Many women and girls every day experience can include being followed home by a man aggressively sexually propositioning her and refusing to take no for an answer; a young girl being shouted at by men making lewd gestures as she walks to school in her uniform; a pregnant woman being groped on the bus; a runner being made to feel so unsafe by repeated verbal harassment that she simply gives up exercising outside; a women who buys a car to drive the walking distance to work because of constant, intimidating sexualized street harassment on her route; obscene remarks about her anatomy yelled from occupants of a passing van whilst cycling to work, or being told to smile.

Acceptable? Reasonable? A compliment?

In my opinion, absolutely not.  All the above examples can be recorded as crimes by your police force.  Nottinghamshire Police, in April 2016, were the first police force in the country to record Misogyny as a hate crime.  It was a proportionate response to the real and present problem faced routinely by one half of the population through application of the same principles that apply to other strands of hate crime – that they are victimised simply through their identity as women.

The decision by Nottinghamshire Police came as a result of the scale and impact being uncovered by a hate crime inquiry carried out by Nottingham Citizens in 2014. However, as the inquiry began analysing the results, they found one very clear trend emerging: women reported being victimised simply because of their gender. No similar claims were made by men during this inquiry. The inquiry uncovered a need for further work to identify and catalogue crimes and incidences perpetrated towards women solely because of their gender. 38% of women reporting hate crime explicitly linked this to gender, a category currently unrecognised in anti-hate crime legislation, enforcement and data collection.  In addition, the inquiry found that the impact on victims is significant, with “psychological wellbeing acutely undermined”.  The national evidence base reinforced the findings of the Citizens work.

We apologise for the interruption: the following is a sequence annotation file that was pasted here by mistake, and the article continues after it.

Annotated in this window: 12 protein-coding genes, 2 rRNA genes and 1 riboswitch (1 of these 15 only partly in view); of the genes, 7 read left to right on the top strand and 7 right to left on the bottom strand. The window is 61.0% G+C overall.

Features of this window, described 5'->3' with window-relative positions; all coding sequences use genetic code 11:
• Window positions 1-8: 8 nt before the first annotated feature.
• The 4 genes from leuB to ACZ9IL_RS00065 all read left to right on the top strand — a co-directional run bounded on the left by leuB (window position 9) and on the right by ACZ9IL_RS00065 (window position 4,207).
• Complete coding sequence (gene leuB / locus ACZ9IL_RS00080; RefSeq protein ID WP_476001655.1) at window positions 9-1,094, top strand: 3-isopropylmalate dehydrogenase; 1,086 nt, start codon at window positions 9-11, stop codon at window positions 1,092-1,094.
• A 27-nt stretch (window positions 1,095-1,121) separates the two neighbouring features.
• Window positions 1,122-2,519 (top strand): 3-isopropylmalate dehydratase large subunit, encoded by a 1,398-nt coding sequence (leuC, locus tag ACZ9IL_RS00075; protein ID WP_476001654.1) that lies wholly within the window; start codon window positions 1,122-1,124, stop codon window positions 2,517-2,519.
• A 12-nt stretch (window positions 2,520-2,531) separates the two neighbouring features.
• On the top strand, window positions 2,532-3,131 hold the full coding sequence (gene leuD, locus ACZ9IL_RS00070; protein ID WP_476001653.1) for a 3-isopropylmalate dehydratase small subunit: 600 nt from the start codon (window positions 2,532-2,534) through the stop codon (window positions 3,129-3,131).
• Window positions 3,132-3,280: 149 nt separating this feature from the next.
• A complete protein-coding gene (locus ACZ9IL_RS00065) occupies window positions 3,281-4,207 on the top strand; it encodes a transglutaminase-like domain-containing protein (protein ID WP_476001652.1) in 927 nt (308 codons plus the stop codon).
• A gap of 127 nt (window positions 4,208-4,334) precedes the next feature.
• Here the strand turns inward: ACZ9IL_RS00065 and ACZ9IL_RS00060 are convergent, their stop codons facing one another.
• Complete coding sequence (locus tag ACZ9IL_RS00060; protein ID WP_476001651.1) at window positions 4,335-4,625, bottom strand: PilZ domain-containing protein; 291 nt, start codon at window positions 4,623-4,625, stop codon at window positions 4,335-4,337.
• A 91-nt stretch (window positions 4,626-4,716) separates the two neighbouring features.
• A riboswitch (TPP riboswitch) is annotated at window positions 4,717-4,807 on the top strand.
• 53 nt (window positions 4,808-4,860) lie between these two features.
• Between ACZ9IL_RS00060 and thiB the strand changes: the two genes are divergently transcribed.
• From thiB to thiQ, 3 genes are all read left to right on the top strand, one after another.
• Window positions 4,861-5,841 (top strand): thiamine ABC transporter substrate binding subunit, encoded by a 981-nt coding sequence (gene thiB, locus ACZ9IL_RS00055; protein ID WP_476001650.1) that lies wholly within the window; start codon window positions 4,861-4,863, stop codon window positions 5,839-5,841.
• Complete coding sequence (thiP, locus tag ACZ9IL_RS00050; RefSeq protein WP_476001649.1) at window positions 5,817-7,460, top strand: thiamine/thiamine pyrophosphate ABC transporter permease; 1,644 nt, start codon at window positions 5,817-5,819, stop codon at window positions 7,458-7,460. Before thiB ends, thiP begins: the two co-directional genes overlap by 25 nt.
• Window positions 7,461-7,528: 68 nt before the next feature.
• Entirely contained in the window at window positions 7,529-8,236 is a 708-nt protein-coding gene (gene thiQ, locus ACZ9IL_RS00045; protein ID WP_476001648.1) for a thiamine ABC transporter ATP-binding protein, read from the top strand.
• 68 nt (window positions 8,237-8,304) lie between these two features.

In adopting Misogyny as a form of hate crime, Nottinghamshire Police was also mindful of the importance of intersectionality in hate crime, especially when targeted at women, particularly but not exclusively trans-phobia, homophobia, and Islamophobia, with the dis-proportionality of women being targeted.

Interestingly since the introduction of misogyny as a hate crime there has been an uplift of victim satisfaction in other types of hate crime.  My hypothesis for this is that police officers are, still, in the main white, male, ostensibly heterosexual, from a Christian tradition, and without a disability. However approximately 50% of frontline officers (30% overall) are women and this has enabled an improved empathy with other hate crime victims – “walked in my shoes”.  When female officers gave powerful testimony during training, I also saw this enabling some male officers to understand that colleagues who they see as “powerful”, “strong”, “takes no nonsense” women can also be victims and shifting their paradigm of victimisation and victim impact.

An independent, academic evaluation of Nottinghamshire Police’s policy and its implementation was published in July 2018.  The key findings were that Misogyny Hate Crime is very widespread, that it has a serious and significant impact on victims, that overwhelmingly the public support the policy developed by Nottinghamshire Police, and it should be rolled out nationally.

Many other police forces have now implemented a similar policy, with others still considering their position.  The Law Commission is currently undertaking a full review of hate crime including elements that are not currently subject of legislation i.e. misogyny.  It is time to bring the law and policing up to date in the 21st century and place misogyny as a hate crime on the statute book and ensure that all women and girls fulfil their potential.